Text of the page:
Mia Wallace's comment "An Elvis man should love this" is a reference to a deleted scene (included in some edited for television versions) where Mia claims that everyone can be classified as either an "Elvis" (Elvis Presley) person or a "Beatles" (The Beatles) person. She bets Vincent that he is an "Elvis", and he confirms it. Tarantino says he removed the scene because of the film cliché of having one character film another with a handheld camera. It is also worth noting that Jules calls Pumpkin "Ringo", as a reference to Ringo Starr, thus making him a Beatles person.
A scene removed from the final film involved Jules trying to consider what to do, while Pumpkin and Honey Bunny rob the diner. In the scene, Jules points his gun at the bottom of the table and fires up twice, hitting Pumpkin and killing him. He then spins around and shoots Honey Bunny three times, killing her. As she falls, her gun goes off and hits the Long Haired Yuppie Scum, who dies screaming on the floor. The scene then cuts back to Jules talking to Pumpkin in the diner, revealing the shootings to have happened entirely in Jules' mind.
Quentin Tarantino had originally intended "My Sharona" (by The Knack) to be played during the Gimp torture sequence, but the rights had already been licensed to another film, Reality Bites (1994). On top of this, one of the members of the band had become a born-again Christian, and did not want the song to be associated with a scene of sexual violence.
Chronologically, the first scene in the movie has Vincent and Jules chatting in their car while on their way to do a job. The last chronological scene has Butch and Fabienne riding away from the hotel on Butch's newly acquired motorcycle (and the "last line" of the movie is therefore "Zed's dead, baby; Zed's dead.") If you count the flashback, the first scene would be when Captain Koons (Christopher Walken) visited young Butch and gave him the watch.) Scene titles: "Vince and Jules", "The Bonnie Situation", "The Diner I", "The Diner II", "Jack Rabbit Slim's", and "The Gold Watch".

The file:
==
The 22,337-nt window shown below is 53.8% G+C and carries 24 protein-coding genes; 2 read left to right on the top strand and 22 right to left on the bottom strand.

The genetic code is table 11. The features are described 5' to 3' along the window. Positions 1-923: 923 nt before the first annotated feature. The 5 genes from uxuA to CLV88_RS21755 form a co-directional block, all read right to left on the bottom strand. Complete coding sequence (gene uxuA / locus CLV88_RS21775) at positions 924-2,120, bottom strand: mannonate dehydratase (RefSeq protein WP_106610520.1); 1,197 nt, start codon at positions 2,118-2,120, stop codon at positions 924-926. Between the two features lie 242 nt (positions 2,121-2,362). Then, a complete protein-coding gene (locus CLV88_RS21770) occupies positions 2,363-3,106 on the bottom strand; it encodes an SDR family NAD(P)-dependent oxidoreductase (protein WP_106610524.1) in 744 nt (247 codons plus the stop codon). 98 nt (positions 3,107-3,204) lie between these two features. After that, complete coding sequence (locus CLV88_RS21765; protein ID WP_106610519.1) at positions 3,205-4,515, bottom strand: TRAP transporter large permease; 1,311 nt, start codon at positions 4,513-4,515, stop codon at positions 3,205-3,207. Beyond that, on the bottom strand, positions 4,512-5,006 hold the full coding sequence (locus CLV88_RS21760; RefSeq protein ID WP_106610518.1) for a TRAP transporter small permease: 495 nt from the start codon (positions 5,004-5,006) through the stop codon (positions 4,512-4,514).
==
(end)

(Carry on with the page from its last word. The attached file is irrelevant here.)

When Butch is driving away from his apartment, he sings along to the song "Flowers on the Wall" which contains the lyric "Smoking cigarettes and watching Captain Kangaroo. Now, don't tell me I've nothing to do." In Die Hard: With a Vengeance (1995), Bruce Willis character John McLane says, "Don't ask me. I was home, smoking cigarettes and watching Captain Kangaroo." Samuel L. Jackson was his co-star in that movie as well.
Upon the film's UK video rental release, some video stores gave away a pack of limited edition "Pulp Fiction" matches. On the back of the packet was a quote from the film "you play with matches, you get burned".
This movie and The Shawshank Redemption (1994) opened on the same date, October 14, 1994. Both were nominated for seven Academy Awards, with this movie winning for Best Original Screenplay. Both movies gained cult status in the following years, and are listed in the top ten in IMDb's top 250 movies (as of March 2017).
A "KILLIANS RED" neon sign at the pawn shop is partially lit. It reads, "KILL ED". A few seconds before you see Butch pick up Zed's keys, there is a "Z" on the key chain. Put it altogether, it is "KILL ZED".
Trudi (Bronagh Gallagher) can be seen wearing a t-shirt of Irish rock band The Frames. She appeared in The Commitments (1991) with Glen Hansard, the lead singer of The Frames. They became friends, and she promised him she would wear a Frames t-shirt if she got a part in this movie. Coincidentally, in 2008, John Travolta awarded the Oscar for Best Original Song to Hansard for Once (2007).
The man who burst from the bathroom in Brett's apartment was played by the then-named Robert Arquette (whose sister, Rosanna Arquette, played Jody). However, he was listed in the credits as "Alexis Arquette", the name she later adopted after coming out as a transgender woman.
Pam Grier auditioned for the role of Lance's wife Jody. Though she had a great audition, Quentin Tarantino decided not to cast her, because he could not imagine Grier getting pushed around the way the character does.